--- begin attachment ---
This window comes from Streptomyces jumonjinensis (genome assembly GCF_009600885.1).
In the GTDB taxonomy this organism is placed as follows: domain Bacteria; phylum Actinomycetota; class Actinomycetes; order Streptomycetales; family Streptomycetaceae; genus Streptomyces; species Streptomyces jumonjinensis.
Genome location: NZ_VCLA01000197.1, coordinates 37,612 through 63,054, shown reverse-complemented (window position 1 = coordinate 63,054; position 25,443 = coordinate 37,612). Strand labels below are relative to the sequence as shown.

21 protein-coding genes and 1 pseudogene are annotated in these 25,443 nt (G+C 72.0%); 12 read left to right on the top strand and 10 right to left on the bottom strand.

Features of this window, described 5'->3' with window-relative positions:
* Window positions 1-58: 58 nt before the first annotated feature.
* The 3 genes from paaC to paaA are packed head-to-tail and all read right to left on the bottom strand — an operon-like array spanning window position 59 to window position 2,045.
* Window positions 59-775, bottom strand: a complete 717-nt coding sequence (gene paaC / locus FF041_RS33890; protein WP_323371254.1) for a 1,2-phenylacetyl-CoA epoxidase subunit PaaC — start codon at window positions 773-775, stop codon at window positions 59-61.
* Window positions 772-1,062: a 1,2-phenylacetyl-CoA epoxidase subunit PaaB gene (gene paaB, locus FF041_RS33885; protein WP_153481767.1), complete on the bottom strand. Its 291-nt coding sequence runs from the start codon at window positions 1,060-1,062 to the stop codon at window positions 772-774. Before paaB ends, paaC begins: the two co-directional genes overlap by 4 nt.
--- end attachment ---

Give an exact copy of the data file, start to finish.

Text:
This window comes from Streptomyces jumonjinensis (genome assembly GCF_009600885.1).
In the GTDB taxonomy this organism is placed as follows: domain Bacteria; phylum Actinomycetota; class Actinomycetes; order Streptomycetales; family Streptomycetaceae; genus Streptomyces; species Streptomyces jumonjinensis.
Genome location: NZ_VCLA01000197.1, coordinates 37,612 through 63,054, shown reverse-complemented (window position 1 = coordinate 63,054; position 25,443 = coordinate 37,612). Strand labels below are relative to the sequence as shown.

21 protein-coding genes and 1 pseudogene are annotated in these 25,443 nt (G+C 72.0%); 12 read left to right on the top strand and 10 right to left on the bottom strand.

Features of this window, described 5'->3' with window-relative positions:
* Window positions 1-58: 58 nt before the first annotated feature.
* The 3 genes from paaC to paaA are packed head-to-tail and all read right to left on the bottom strand — an operon-like array spanning window position 59 to window position 2,045.
* Window positions 59-775, bottom strand: a complete 717-nt coding sequence (gene paaC / locus FF041_RS33890; protein WP_323371254.1) for a 1,2-phenylacetyl-CoA epoxidase subunit PaaC — start codon at window positions 773-775, stop codon at window positions 59-61.
* Window positions 772-1,062: a 1,2-phenylacetyl-CoA epoxidase subunit PaaB gene (gene paaB, locus FF041_RS33885; protein WP_153481767.1), complete on the bottom strand. Its 291-nt coding sequence runs from the start codon at window positions 1,060-1,062 to the stop codon at window positions 772-774. Before paaB ends, paaC begins: the two co-directional genes overlap by 4 nt.